The **range** is a **measure of spread** based on the minimum and maximum in a data set, but does not tell us about the spread of data that falls between these two values. To find the range of a data set, simply subtract the largest and smallest pieces of data.

The **median** is a **measure of center**, and tells us where the middle of the data set is.

Investigate how to divide the data into various percentages by checking the boxes. To investigate with different sets of data, click the "New data" button.

What percentage of the data lies below Q_1? Hence, what does Q_1 represent?

What percentage of the data lies below the median? Hence, what does the median represent?

What percentage of the data lies below Q_3? Hence, what does Q_3 represent?

What percentage of the data lies between the minimum value and the maximum value?

Which section of the data is the most spread out?

From the minimum to Q_1

From Q_1 to the median

From the median to Q_3

From Q_3 to the maximum

To get a better picture of the internal spread in a data set, we can find the **quartiles** of a data set. Quartiles are scores at particular locations in the data set. Instead of dividing a data set into halves, like the median, they divide a data set into 4 quarters, where each quarter contains the same number of data values.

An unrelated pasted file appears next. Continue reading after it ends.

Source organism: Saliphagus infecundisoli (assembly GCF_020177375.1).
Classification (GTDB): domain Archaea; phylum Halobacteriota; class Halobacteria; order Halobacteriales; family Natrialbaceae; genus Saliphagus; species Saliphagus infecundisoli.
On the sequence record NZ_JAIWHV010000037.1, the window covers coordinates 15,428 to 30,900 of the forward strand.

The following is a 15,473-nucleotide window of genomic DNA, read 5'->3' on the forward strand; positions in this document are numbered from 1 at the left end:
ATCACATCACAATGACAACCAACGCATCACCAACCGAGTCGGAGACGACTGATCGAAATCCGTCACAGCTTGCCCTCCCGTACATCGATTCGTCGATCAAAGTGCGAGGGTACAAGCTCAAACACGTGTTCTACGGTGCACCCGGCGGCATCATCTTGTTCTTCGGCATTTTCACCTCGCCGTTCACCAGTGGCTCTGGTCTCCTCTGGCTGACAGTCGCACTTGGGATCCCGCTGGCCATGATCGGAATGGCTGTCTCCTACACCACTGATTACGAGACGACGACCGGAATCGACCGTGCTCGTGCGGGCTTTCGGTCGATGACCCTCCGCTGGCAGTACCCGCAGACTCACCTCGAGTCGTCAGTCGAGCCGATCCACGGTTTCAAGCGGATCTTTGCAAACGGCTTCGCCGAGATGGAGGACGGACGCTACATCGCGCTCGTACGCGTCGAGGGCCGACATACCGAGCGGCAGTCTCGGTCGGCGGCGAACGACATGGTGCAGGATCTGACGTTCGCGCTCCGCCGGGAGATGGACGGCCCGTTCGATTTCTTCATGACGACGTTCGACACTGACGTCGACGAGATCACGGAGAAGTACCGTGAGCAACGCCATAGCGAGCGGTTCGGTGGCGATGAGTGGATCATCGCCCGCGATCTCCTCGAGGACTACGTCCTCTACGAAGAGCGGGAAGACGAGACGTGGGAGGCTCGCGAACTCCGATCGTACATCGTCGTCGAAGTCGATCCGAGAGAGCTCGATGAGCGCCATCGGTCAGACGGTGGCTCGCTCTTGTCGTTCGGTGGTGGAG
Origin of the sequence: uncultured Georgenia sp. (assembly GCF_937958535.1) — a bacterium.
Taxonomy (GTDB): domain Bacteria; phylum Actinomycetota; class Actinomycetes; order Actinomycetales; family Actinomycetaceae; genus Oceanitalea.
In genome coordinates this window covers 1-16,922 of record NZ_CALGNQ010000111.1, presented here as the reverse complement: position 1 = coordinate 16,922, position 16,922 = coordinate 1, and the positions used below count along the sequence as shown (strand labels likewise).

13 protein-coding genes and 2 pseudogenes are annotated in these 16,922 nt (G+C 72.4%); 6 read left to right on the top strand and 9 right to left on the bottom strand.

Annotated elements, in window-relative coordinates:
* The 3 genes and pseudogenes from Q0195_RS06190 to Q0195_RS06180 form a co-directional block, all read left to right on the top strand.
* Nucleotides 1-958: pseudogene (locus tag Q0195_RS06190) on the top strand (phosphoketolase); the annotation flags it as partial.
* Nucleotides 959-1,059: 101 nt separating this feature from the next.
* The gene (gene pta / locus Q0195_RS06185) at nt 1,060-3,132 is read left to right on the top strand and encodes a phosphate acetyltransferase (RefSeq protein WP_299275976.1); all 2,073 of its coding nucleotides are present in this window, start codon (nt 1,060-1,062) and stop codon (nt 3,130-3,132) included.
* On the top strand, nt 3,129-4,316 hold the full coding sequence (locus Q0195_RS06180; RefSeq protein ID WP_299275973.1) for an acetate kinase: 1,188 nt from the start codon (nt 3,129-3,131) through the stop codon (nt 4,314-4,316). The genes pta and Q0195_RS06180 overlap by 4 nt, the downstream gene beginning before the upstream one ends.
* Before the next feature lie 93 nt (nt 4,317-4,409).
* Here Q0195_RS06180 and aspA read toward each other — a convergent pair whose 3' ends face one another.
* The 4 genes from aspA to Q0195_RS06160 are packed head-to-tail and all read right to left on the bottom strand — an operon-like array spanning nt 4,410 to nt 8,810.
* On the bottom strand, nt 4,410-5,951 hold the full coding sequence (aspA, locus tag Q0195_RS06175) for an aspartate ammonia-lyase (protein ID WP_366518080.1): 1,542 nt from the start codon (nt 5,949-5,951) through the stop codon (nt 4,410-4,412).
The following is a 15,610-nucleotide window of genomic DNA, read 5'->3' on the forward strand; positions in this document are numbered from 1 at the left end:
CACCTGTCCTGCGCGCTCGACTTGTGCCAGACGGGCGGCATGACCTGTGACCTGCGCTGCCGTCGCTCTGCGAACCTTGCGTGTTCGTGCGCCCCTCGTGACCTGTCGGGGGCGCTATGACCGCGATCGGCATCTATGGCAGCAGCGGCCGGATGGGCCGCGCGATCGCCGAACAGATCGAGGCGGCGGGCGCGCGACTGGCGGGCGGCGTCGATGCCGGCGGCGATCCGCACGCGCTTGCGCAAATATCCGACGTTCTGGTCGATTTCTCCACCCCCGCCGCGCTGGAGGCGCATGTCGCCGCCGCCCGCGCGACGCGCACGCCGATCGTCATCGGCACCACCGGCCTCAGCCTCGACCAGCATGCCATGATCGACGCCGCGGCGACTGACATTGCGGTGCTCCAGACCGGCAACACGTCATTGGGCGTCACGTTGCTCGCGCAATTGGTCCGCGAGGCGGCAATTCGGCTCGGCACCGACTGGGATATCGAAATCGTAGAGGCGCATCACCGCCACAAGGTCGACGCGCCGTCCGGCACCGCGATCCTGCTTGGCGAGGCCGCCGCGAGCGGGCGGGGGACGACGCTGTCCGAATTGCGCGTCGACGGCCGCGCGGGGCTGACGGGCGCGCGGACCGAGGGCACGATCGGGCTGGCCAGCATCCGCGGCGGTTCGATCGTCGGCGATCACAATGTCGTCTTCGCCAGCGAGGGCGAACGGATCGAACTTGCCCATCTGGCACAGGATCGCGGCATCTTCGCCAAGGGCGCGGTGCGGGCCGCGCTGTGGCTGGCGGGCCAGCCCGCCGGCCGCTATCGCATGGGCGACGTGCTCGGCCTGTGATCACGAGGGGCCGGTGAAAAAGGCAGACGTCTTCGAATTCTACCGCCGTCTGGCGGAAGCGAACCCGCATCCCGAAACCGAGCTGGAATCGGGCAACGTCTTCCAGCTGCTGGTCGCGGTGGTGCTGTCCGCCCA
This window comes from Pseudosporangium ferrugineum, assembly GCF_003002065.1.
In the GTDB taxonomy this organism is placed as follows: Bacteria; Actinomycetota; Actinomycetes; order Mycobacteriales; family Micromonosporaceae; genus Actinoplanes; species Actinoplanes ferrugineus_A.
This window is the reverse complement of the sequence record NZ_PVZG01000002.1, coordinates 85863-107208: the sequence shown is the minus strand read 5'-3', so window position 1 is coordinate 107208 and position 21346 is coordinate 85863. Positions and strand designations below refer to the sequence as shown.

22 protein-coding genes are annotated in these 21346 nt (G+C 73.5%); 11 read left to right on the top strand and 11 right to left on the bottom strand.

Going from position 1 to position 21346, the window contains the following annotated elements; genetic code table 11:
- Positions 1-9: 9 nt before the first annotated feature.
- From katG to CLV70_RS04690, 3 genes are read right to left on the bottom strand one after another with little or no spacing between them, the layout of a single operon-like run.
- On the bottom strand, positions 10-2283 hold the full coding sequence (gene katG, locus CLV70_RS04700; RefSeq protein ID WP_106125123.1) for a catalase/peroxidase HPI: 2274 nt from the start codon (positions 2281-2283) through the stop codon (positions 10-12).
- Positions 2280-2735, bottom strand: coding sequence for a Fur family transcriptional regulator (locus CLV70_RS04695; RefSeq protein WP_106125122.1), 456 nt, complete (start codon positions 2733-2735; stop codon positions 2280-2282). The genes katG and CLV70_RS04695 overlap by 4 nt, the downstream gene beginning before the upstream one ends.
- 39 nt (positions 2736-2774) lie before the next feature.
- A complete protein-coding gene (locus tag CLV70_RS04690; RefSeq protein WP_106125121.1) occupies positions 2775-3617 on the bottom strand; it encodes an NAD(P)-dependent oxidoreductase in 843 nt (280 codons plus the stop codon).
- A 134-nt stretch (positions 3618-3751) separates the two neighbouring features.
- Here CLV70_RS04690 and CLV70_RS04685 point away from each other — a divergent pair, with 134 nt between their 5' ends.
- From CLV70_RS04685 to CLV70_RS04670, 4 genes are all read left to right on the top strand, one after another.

Let's look at how we would divide up a data set into quarters. When runners train for a marathon, they gradually increase the number of miles they run in the months before the marathon. This data set represents the number of miles Alessia ran each week of training.

Now there are four values in each half of the data set, so we will split each of the four values in half to find the quartiles.

We can now summarize the data by looking at these five critical points:

**Lower extreme**(minimum): lowest value**Lower quartile**(Q_1): about 25\% of the data is below this value- Median (Q_2): about 50\% of the data lies on either side of this value
**Upper quartile**(Q_3): about 25\% of the data is above this value**Upper extreme**(maximum): highest value

Lower extreme | 1 |
---|---|

Lower quartile | 3.5 |

Median | 9 |

Upper quartile | 13 |

Upper extreme | 19 |

These values, known as the five-number summary, can be easily displayed in a **boxplot** or box-and-whisker plot.

The number line at the bottom helps us read the values in the boxplot. Above that, you will see that there are two lines or "whiskers" that extend from the box outwards. The box and the whiskers help us easily identify the four different quartiles. Each quartile represents approximately 25\% of the data set.

The **interquartile range** (IQR) is the difference between the third quartile and the first quartile. 50\% of scores lie within the IQR.

Since it focuses on the middle 50\% of the data set, the interquartile range often gives a better indication of the internal spread than the range does, and it is less affected by outliers. IQR = \text{Upper quartile} - \text{Lower quartile}

In the previous example, the IQR of Alessia's training data is 13-3.5 = 9.5This tells us that the middle 50\% of the data differs by 9.5 miles.

To create a boxplot:

Put the data in ascending order (from smallest to largest).

Find the median (middle value) of the data.

To divide the data into quarters, find the middle value between the minimum value and the median, as well as between the median and the maximum value.

When working through the data cycle, boxplots are a useful tool for answering statistical questions related to the spread of the data.